Sergio Barrejón, a former screenwriter, developed an artful Spanish film this year in his directorial debut titled “Jefe.” This remarkable dark comedy reaches audiences searching for a grimy, hypocritical main character who develops into a sympathizing father figure through unusual circumstances.
Initially seeming like a critique of the privileged upper class having their share of bad luck, it actually turns into a story about a deeply-hated man who gets his life together just in time.
The main character, César (Luis Callejo), is also known as “Jefe” – or “boss” – in the film. The storyline is especially linear, allowing the audience to learn everything about Jefe’s crumbling life within only a week’s time.
As a businessman in power, Jefe feels that he is entitled to the steady inflow of drugs and women that his high-end job helps to pay for. However, after a long weekend off the grid, Jefe learns that budget cuts are going to change his comfortable living situation.
His life of cocaine and liquor are not only destroying his kidneys, but his relationship with his child.
Adding to his unlucky streak, Jefe’s wife delivers a strange message through a recent college graduate working for a “bad news agency.” Kicked out of the house, Jefe sleeps in his extremely livable office and continues his bad habits there. That news drives him even further off of the edge, exposing his functioning drug use even in the morning hours.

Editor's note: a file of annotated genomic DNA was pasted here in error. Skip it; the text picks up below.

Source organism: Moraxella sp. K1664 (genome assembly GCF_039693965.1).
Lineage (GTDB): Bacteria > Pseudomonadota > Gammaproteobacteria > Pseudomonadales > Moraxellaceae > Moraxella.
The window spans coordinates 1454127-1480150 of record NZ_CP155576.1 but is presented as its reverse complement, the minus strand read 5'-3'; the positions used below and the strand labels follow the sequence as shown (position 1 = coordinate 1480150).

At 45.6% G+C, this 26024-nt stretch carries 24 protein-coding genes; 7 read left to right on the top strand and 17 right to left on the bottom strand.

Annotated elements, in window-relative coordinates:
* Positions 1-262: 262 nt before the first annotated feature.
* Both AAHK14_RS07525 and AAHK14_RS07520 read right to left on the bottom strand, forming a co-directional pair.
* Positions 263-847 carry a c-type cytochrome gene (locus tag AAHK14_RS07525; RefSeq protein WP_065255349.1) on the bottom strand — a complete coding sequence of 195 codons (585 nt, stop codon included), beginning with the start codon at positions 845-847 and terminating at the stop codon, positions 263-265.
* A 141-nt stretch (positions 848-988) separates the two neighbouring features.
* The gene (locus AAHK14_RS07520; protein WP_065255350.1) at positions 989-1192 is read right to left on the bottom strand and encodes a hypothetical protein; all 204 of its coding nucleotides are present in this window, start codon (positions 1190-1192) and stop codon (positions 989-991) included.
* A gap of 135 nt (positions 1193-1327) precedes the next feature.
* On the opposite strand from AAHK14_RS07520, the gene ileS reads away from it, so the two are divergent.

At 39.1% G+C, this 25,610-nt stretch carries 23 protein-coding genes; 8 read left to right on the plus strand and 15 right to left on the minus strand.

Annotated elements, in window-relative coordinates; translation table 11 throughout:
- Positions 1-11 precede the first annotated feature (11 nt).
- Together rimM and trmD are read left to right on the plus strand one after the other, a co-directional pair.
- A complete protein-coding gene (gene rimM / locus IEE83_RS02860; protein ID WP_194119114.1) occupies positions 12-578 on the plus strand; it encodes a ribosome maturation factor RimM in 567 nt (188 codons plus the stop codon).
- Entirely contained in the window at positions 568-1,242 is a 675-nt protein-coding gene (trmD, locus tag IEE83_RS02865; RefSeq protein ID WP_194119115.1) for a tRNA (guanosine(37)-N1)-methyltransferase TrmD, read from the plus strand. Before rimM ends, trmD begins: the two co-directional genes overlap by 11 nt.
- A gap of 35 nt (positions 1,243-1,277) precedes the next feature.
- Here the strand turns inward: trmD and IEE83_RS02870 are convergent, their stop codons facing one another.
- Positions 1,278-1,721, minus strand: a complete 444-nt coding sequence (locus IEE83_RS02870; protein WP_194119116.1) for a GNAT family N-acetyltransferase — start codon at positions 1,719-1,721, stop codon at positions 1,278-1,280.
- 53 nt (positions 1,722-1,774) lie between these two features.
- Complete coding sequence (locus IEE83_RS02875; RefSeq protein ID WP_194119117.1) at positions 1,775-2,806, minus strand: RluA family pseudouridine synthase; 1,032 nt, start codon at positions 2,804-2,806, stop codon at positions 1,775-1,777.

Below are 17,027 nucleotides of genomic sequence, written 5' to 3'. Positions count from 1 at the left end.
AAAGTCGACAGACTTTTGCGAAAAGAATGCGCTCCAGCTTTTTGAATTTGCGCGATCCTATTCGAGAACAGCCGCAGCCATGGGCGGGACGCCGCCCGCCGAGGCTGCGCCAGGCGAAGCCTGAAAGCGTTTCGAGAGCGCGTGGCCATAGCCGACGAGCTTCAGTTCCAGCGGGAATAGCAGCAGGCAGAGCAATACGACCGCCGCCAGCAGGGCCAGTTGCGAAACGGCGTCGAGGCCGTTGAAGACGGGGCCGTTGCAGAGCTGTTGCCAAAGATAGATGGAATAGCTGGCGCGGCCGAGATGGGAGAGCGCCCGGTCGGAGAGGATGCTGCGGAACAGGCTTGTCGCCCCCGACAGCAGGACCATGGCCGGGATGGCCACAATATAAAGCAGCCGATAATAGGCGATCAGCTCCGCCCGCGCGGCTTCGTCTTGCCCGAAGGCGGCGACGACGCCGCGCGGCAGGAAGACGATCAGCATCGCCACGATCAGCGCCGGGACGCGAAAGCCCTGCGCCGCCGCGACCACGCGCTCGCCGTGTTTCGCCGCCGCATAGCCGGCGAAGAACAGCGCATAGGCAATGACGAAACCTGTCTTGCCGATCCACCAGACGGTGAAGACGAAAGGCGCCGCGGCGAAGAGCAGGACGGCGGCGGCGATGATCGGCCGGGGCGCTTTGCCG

The only thing keeping his life afloat is the new night-shift cleaning lady, Ariana (Juana Acosta).
A breath of hope for a damaged, unattractive man, Ariana exhibits her “out of your league” status. However, her beauty does not make up for her financial instability and sexually-hostile work environment.
Surprisingly, Jefe becomes the antihero, helping Ariana with her unreliable manager and asking for nothing in return. This is so out of character compared to his previously misogynistic actions and provides a gleaming ray of hope for the second half of the week.
This movie features nothing that you’d expect, no sappy romance or unnecessary action. It uncovers real-life twists and turns through satirical comedy and unmasks the behind-the-scenes Wall Street curiosities in Spain.
The complexity of the characters makes up for what the storyline lacks. The Spanish romance-infused atmosphere only adds to the gender-inclusive characterization. The men are typically womanizers, demeaning women and providing cheap queer-shaming commentary.
Although the men may be a complete turn-off, the women are strong and proud, portraying financial independence, placed in male-dominated roles and even placed in positions of power within the company.
The quirky jokes mixed with deep themes of carpe diem create a film unlike any other. The lyrically expressive score greatly contrasts the regular bouts of silence and parallels the inconsistency that the characters demonstrate through their erratic decision-making.
“Jefe” describes the gritty reality of second chances, and how embarrassment, denial and regret are essential to appreciating the beauty in everyday life.